f. gunner


“If you can see the bigger picture, you might be able to survive the war. But if you can survive the war, you will see the bigger picture.”

– General Helen Caffrey

Huge thanks to @neophix for the vector of F. Gunner’s logo! ¬ ( ’ v ’ ¬


So much love for this one.

@lxzy-gunner-inkblxt like for a 1,000 years ago starter

Pamoon was sitting down on a rock, waiting for his human partner to come back. Today was such a beautiful day which made the little star mamodo smile as he watched the clouds.

A few moments later his human partner came back holding a large fish. “Look Pamoon I caught your favorite.” Shelby said as he held out the fish to the mamodo.

The young warrior happily took the fish. “I- Thanks Shelby.” Pamoon said before he started to eat the large fish. Neither of them seem to be aware that someone was watching.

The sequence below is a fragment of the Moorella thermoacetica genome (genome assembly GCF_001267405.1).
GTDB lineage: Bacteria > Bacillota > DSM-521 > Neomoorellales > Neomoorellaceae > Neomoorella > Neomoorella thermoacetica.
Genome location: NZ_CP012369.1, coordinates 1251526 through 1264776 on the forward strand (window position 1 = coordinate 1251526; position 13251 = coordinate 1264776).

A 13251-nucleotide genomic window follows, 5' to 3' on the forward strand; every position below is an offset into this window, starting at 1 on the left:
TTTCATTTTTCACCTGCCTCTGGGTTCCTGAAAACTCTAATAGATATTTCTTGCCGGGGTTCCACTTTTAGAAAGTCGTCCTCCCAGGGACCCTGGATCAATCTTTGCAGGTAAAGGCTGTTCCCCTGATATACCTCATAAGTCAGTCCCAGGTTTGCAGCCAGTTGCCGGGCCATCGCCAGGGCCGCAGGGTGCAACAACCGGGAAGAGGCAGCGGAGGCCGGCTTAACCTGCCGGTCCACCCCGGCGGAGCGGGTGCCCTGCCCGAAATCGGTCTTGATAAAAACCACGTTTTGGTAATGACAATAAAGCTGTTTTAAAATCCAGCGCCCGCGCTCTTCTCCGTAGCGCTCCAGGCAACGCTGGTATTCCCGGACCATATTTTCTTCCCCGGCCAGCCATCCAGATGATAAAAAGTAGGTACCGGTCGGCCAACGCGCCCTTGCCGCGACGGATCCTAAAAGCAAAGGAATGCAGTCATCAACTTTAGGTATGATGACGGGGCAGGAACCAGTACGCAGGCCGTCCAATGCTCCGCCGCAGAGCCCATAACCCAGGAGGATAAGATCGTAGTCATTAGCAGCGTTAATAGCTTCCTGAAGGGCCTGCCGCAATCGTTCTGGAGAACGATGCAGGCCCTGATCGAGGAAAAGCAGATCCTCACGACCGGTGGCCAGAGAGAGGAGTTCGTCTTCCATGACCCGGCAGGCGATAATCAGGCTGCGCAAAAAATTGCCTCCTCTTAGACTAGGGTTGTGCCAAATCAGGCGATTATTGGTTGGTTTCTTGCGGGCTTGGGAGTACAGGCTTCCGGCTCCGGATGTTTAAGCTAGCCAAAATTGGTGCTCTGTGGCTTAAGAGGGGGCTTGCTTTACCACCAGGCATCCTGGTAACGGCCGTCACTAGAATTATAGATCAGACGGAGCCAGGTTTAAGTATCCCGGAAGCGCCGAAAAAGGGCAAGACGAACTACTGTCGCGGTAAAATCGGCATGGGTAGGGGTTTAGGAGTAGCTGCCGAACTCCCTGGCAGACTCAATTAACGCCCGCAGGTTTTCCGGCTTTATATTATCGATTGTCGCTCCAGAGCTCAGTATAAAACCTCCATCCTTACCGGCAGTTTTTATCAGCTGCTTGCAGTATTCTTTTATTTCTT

The derelict hulk of a British tank on the Pozieres battlefield. This Mark I Male tank, C1, (Champagne), belonged to C Company, Heavy Machine Gun Corps, later to become the Tank Corps. It was one of seven tanks assigned to the Canadian 2nd and 3rd Divisions for their attack on Courcelette, and German positions to the south and east of the village on 15 September 1916. The 2nd Division attacked from prepared positions across the Albert to Bapaume road toward Bapaume and to the north of the road with the village of Courcelette as their first objective. Of the seven tanks assigned to the attack on Courcelette, one broke down before the attack, three became bogged in German trenches, two reached Courcelette, although only one was still in action beyond Courcelette. C1 was commanded by Lieutenant (Lt) A. G. C. Wheeler, Machine Gun Corps (MGC), and the crew from the MGC included, 2527 Sergeant F. J. Saker, 2801 Gunner (Gnr) E. H. Bax, 2720 Gnr W. N. Smith, 2736 Gnr F. C. Stone, 2602 Gnr G. G. Lloyd, 2752 Gnr H. Rothera and the driver M2/105514 Private (Pte) H. Brotherwood, Army Service Corps. Lt Wheeler and his crew reached their start position at 0400 on the extreme left of the divisional area after moving through the ruins of Pozieres. C1’s steering had been damaged by German shellfire during the night and although this had been repaired the driver Pte Brotherwood must have had a very difficult time keeping the tank on track, avoiding old trenches, the many shell craters and the growing number of Canadian causalities falling in the tanks path. The terrain was so difficult that the tank could not keep up with the infantry and the speed was reduced to around 10 yards per minute until at about 0700 when the tank bellied out and although the tracks were still turning the tank had stopped. Lt Wheeler later placed the tank at map reference R35a 3.9. The crew tried to dig the tank out, but after laboring for four hours and just as Lt Wheeler was about to abandon the task, a shell landed nearby and a fragment severed Pte Brotherwood’s jugular; he died two minutes later. The tank was abandoned on the battlefield. Pte Brotherwood is buried in the Pozieres cemetery. This action on 15 September 1916 at Flers and Courcelette was the first time tanks were used on the Western Front. The Tank Corps Memorial, commemorating this action, is near the Windmill site on the Albert to Bapaume Road, just to the east of Pozieres, not far from where this photograph was taken. Source: The Tanks at Flers by Trevor Pidgeon, Fairmile Books Cobham, England.